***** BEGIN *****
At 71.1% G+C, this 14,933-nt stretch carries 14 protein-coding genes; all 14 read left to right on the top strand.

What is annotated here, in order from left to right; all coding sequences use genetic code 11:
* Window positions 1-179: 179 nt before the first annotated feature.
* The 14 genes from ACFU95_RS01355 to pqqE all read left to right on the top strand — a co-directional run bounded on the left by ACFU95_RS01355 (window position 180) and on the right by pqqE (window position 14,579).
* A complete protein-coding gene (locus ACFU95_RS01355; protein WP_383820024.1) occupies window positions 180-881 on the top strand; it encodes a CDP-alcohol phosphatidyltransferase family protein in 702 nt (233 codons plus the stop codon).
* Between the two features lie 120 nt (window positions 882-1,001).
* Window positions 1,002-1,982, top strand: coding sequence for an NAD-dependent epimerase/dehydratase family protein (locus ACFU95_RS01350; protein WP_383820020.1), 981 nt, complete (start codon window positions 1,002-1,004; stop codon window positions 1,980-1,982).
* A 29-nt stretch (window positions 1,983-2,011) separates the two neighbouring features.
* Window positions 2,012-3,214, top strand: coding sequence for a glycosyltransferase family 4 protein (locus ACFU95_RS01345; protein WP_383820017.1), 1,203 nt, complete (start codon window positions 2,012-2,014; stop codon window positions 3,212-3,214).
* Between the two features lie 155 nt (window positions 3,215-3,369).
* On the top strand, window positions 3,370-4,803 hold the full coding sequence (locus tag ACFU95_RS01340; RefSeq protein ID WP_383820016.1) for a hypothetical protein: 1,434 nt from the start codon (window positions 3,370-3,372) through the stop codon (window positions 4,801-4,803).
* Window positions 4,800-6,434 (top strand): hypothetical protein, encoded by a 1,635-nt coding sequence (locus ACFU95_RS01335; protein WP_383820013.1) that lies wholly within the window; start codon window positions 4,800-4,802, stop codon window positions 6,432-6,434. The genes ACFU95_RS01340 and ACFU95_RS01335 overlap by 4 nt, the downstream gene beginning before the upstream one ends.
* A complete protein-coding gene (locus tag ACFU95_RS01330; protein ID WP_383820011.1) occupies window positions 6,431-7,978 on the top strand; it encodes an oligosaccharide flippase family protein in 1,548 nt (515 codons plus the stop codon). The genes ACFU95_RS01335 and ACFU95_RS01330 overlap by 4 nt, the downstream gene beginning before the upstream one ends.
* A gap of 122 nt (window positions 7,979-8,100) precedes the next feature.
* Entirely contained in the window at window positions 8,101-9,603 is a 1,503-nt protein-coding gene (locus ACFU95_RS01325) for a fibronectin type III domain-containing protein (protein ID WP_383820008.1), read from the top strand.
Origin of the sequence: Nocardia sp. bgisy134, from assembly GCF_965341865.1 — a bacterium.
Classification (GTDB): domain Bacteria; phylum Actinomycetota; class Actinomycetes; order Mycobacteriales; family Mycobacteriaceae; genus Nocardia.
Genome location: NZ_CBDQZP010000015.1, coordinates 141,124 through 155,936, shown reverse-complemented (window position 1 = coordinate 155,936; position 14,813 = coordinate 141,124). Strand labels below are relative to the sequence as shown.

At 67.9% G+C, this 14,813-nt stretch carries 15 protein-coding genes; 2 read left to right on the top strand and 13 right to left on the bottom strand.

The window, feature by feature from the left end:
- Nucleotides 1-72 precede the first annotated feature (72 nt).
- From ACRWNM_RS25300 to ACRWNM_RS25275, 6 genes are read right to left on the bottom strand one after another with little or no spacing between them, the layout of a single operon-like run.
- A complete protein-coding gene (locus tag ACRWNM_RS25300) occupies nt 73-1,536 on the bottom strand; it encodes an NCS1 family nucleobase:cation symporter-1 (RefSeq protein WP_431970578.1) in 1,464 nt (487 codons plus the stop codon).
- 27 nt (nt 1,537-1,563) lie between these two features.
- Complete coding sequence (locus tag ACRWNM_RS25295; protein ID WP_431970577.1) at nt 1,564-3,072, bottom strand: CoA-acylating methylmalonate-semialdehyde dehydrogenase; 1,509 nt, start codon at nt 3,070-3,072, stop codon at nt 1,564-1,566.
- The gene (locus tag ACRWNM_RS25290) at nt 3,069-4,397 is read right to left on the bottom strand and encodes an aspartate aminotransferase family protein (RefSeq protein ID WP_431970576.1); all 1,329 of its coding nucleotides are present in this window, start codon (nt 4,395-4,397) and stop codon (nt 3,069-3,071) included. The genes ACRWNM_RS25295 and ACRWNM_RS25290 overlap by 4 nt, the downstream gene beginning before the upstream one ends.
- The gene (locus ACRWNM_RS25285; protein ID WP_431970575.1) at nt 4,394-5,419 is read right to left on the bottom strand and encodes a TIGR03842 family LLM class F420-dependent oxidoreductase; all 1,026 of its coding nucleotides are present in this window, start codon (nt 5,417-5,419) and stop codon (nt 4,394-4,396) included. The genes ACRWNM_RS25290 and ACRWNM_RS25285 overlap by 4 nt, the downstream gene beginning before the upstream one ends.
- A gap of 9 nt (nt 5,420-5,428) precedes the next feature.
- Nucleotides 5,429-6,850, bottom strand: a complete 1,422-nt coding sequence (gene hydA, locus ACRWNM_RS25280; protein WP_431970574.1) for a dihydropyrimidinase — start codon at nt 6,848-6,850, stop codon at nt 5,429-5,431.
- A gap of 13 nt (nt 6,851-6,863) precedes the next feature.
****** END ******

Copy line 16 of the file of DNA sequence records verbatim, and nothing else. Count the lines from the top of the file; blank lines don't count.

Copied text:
Origin of the sequence: Nocardia sp. bgisy134, from assembly GCF_965341865.1 — a bacterium.